Certain kinds of feedback can also backfire. Even if the feedback is accurate, it can deteroirate performance.
Specific feedback that is aimed at process, method or technique is useful. If you liked a seminar, telling the speaker the parts of their session that resonated with you is good feedback. This feedback is actionable, and the speaker could choose to amplify those parts of the session.
Feedback that is aimed at a person’s ego can be harmful. Telling somebody that they are an outstanding teacher doesn’t help them improve their teaching, but is praise directed at their personality. This feedback isn’t actionable – knowing that they are a good teacher does not tell them how to improve their teaching.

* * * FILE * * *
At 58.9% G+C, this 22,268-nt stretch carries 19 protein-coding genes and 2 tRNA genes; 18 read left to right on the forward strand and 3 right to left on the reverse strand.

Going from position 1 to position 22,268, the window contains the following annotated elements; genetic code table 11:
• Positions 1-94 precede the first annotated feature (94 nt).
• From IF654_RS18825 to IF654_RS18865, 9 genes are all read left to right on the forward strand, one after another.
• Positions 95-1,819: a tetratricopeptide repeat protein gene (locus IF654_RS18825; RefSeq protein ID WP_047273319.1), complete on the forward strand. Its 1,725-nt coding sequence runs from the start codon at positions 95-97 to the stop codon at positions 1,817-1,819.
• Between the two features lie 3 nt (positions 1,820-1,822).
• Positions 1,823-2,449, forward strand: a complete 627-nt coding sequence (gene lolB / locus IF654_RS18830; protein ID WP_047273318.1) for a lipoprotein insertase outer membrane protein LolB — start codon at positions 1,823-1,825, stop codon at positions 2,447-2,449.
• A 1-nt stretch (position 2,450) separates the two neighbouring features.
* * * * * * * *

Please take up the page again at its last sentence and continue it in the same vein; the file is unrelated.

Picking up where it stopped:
The same applies to negative feedback. Criticism of process or technique can be harnessed by the receiver. Criticism directed at a person is often detrimental.
How do you know if a piece of feedback is good? Just ask yourself if the recipient can act upon it.